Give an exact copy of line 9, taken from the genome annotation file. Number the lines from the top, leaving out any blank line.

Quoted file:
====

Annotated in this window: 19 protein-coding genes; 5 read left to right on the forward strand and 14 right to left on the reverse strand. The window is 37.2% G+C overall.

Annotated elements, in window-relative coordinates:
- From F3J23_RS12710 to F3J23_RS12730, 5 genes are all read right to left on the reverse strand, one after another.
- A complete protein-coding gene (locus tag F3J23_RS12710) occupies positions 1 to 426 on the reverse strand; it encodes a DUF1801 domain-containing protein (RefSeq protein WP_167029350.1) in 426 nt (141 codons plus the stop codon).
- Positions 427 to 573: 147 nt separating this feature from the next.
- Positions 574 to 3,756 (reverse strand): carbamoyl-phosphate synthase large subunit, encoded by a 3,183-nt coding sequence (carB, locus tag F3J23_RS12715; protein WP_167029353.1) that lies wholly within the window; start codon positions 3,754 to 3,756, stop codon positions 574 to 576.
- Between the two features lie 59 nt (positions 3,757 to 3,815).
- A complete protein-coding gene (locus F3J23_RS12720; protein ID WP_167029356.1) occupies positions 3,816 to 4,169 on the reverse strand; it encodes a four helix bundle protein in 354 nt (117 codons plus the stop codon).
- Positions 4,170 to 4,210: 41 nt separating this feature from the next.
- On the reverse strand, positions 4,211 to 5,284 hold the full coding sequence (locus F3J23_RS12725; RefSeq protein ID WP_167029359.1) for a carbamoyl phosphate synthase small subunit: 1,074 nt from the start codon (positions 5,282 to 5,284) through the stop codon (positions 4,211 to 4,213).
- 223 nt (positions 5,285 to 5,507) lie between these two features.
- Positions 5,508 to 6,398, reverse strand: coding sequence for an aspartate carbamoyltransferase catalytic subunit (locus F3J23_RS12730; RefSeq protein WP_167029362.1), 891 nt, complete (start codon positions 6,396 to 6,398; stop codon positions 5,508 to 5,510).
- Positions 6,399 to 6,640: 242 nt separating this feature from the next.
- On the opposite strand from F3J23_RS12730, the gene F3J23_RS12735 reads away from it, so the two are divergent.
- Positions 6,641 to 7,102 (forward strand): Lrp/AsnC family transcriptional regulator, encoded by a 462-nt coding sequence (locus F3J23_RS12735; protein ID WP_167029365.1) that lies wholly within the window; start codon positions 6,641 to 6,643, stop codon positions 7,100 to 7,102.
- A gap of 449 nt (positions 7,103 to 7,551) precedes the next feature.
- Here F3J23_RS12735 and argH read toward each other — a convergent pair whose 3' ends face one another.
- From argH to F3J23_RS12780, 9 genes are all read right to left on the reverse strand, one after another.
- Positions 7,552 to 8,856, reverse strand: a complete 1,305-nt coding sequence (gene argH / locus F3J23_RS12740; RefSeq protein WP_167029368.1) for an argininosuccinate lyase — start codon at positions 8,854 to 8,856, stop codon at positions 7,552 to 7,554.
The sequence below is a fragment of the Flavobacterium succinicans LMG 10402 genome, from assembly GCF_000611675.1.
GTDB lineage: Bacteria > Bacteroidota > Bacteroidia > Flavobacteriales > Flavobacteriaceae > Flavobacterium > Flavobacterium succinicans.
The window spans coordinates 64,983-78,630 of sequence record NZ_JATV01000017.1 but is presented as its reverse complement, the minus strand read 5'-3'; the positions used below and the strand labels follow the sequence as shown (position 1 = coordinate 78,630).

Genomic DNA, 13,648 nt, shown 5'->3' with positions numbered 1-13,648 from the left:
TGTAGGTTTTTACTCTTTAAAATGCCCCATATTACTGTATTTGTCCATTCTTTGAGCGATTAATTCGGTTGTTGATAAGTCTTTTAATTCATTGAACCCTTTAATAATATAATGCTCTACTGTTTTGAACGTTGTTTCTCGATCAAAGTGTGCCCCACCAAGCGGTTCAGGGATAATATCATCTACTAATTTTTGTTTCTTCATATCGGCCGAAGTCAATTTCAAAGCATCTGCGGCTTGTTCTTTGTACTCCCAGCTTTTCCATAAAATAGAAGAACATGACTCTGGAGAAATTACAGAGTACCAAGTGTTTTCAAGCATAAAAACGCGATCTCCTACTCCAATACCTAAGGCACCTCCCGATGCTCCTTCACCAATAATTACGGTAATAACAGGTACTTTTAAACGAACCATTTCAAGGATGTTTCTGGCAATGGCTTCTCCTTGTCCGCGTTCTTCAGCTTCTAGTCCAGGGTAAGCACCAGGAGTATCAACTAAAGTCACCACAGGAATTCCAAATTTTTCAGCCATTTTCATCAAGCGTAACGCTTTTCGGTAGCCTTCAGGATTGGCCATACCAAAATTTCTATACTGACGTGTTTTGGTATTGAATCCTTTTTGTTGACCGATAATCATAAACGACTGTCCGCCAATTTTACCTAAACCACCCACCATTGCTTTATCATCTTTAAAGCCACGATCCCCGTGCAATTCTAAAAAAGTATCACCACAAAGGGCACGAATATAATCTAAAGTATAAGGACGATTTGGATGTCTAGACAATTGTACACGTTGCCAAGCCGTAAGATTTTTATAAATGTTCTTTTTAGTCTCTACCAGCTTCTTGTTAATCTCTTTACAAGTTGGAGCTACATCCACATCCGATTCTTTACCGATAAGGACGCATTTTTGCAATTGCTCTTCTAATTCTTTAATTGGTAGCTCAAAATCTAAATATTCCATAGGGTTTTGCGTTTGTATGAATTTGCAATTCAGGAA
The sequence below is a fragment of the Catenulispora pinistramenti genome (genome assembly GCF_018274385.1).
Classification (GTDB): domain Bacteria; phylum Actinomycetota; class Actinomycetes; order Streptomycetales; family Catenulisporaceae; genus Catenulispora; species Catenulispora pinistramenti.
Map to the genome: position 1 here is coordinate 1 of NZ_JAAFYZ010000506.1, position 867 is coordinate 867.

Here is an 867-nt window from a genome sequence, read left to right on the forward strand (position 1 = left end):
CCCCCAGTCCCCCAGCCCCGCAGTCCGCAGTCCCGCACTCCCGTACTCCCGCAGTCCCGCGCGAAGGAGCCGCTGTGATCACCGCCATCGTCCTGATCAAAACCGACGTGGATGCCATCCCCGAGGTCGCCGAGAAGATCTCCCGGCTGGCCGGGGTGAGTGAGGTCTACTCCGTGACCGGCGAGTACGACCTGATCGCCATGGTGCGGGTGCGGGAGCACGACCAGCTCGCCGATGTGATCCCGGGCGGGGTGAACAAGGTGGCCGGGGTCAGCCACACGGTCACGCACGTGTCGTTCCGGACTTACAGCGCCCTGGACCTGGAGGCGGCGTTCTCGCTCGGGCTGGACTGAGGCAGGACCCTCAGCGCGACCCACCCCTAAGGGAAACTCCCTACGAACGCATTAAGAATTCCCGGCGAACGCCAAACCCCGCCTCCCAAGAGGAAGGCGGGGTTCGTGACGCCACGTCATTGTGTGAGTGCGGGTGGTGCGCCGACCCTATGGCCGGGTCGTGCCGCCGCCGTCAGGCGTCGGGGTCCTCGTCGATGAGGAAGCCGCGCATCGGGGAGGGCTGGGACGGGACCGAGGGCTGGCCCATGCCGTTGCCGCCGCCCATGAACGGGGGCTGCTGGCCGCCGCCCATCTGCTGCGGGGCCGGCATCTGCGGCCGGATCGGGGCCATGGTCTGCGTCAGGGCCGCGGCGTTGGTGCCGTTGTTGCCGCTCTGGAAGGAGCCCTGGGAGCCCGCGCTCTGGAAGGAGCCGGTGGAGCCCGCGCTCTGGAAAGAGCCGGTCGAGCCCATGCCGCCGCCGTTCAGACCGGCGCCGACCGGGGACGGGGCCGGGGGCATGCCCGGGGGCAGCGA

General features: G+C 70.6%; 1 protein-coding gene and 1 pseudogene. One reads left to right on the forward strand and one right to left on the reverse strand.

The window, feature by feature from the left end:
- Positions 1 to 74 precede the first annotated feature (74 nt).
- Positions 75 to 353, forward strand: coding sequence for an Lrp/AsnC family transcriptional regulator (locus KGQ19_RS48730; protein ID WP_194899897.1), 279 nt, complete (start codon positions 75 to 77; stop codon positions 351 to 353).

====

- Positions 4,170 to 4,210: 41 nt separating this feature from the next.